One, Two, Tres

The theme of three plays a central role in this new restaurant.

One: Filipino and Spanish
Tres is a new restaurant barely a month old, venerating Filipino and Spanish food via family heirloom recipes. The menu tells me that these recipes are “…perfected over months of intense kitchen testing by three master chefs with a combination of more than 60 years’ experience…” Though I manage to sleuth out the names of these three chefs, I’m sworn to secrecy on pain of dessert deprivation. Suffice it to say that any serious food lover with an adventurous palate and an ear to the food industry will recognize their names. (Another hint: they’ve been featured in this website before). This is an establishment that’s dedicated to being driven by food and not personalities. Observant diners will also notice that the prices of each dish on the menu end in the number 3 (VAT inclusive, yes).

Decidedly Spartan but functional décor indicate that this is a Filipino restaurant where emphasis is placed wholly on the food. Instant mixes and shortcuts are eschewed for long and slow cooking methods, cooking the way it’s meant to be. Our starters consist of Beef salpicao (P263), sufficiently saucy and gilded with garlic in 3 ways: roasted cloves, garlic chips, and minced. The Callos (P243), which I feel could do with more sauce, satisfies because of its mouth-melding, lip-smacking gelatinous consistency. There’s a depth to the sauce resulting from a long simmer and a smoldering heat owing perhaps to Spanish paprika and roasted sweet peppers.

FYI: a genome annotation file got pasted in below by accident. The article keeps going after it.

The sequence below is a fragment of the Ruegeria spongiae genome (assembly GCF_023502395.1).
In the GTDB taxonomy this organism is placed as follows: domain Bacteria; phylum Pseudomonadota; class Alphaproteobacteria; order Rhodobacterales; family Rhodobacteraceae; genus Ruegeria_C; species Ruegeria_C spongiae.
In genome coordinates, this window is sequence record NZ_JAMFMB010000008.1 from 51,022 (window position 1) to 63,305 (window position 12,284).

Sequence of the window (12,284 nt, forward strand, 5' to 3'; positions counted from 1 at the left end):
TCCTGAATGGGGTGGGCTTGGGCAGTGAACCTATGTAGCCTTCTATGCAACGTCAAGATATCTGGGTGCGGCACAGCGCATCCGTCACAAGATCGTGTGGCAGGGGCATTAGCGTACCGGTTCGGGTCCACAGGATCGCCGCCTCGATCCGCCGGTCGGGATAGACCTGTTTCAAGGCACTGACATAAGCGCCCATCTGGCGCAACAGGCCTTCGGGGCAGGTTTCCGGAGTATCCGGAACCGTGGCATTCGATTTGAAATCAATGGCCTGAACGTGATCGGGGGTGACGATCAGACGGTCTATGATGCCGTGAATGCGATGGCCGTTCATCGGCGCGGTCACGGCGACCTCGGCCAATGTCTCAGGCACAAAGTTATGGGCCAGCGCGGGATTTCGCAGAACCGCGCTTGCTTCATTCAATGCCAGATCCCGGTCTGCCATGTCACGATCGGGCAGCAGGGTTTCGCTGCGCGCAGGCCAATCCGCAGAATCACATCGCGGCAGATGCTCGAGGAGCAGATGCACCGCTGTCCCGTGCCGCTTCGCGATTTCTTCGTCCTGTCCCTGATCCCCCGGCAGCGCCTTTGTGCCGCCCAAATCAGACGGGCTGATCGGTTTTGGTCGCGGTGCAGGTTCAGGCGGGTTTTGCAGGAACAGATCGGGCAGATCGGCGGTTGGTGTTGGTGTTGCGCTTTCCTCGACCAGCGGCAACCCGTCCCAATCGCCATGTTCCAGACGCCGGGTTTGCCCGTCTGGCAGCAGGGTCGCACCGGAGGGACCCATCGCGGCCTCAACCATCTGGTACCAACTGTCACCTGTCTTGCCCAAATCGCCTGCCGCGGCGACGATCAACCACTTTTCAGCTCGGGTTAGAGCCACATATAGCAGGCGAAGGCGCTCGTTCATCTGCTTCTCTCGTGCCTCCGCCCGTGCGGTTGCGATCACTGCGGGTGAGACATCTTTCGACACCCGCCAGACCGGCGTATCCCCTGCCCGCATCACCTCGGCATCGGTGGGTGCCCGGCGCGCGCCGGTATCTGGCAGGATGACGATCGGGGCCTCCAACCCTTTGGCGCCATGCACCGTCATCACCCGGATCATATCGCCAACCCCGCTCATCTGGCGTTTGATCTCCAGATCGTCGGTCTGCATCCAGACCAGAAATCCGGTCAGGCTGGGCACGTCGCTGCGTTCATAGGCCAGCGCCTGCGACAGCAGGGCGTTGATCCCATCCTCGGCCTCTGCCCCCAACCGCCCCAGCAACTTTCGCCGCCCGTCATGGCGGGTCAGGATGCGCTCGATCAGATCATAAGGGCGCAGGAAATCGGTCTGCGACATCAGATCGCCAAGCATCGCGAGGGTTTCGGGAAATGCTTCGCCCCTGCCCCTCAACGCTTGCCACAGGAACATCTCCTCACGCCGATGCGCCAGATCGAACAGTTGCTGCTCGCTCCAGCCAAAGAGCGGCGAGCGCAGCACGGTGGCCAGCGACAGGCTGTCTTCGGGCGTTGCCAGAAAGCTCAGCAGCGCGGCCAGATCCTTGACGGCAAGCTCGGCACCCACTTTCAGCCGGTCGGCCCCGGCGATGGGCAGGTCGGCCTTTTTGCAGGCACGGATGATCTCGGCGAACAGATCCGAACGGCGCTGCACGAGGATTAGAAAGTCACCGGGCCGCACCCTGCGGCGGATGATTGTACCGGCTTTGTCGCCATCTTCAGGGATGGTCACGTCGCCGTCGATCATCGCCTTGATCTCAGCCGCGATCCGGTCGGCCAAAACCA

Appetizer portions are smaller than the mains heralded by one of Tres’ signature dishes, the Crispy Ginataang Hito (P273; see cover photo). Catfish generates strong sentiment because of its taste and appearance — I’ve always liked it but my Bin doesn’t. While I stare enraptured at the dish, my Bin gazes upon it with obvious trepidation. The chefs at Tres have dreamed up an ingenious presentation: fillet the catfish, dice it roughly, then deep-fry it and the bones. The result is a curved, crispy catfish carcass frozen forever in some magical sea-dance cradling its cargo, shored up by crunchy shards of fried camote (sweet potato) and leek leaves. This is soft, bone-free fish sans any fishy taste made even more exotic when dipped in the coconut cream dipping sauce. While it’s a stretch to say that this dish “…is guaranteed to turn everyone into catfish fans…” it makes the prospect of catfish more appealing. Even my Bin is smiling.

Two: The Food

I’m continuously amazed at the ingredients people throw into soured soup and Tres’ Sinigang na Lechon (P493) is no exception. The priciest dish on the menu – and dare I say, worth it – it’s the one dish I feel demonstrates the chef-trio’s mastery. There’s plenty that can go wrong in making a soured soup version of lechon, that holy grail of porky dishes. But here it is, chunks of lechon and yes, crispy (!) skin, swimming in a sufficiently sour soup in which cavort the requisite vegetables of okra, kangkong, etc. While the soup is too thick, it’s more a bisque really, it doesn’t detract too much from the purity that is the lechon. This soup is served a touch cooler than what I’d like, so if this happens (to this dish or any of your other dishes), ask for it to be heated some more.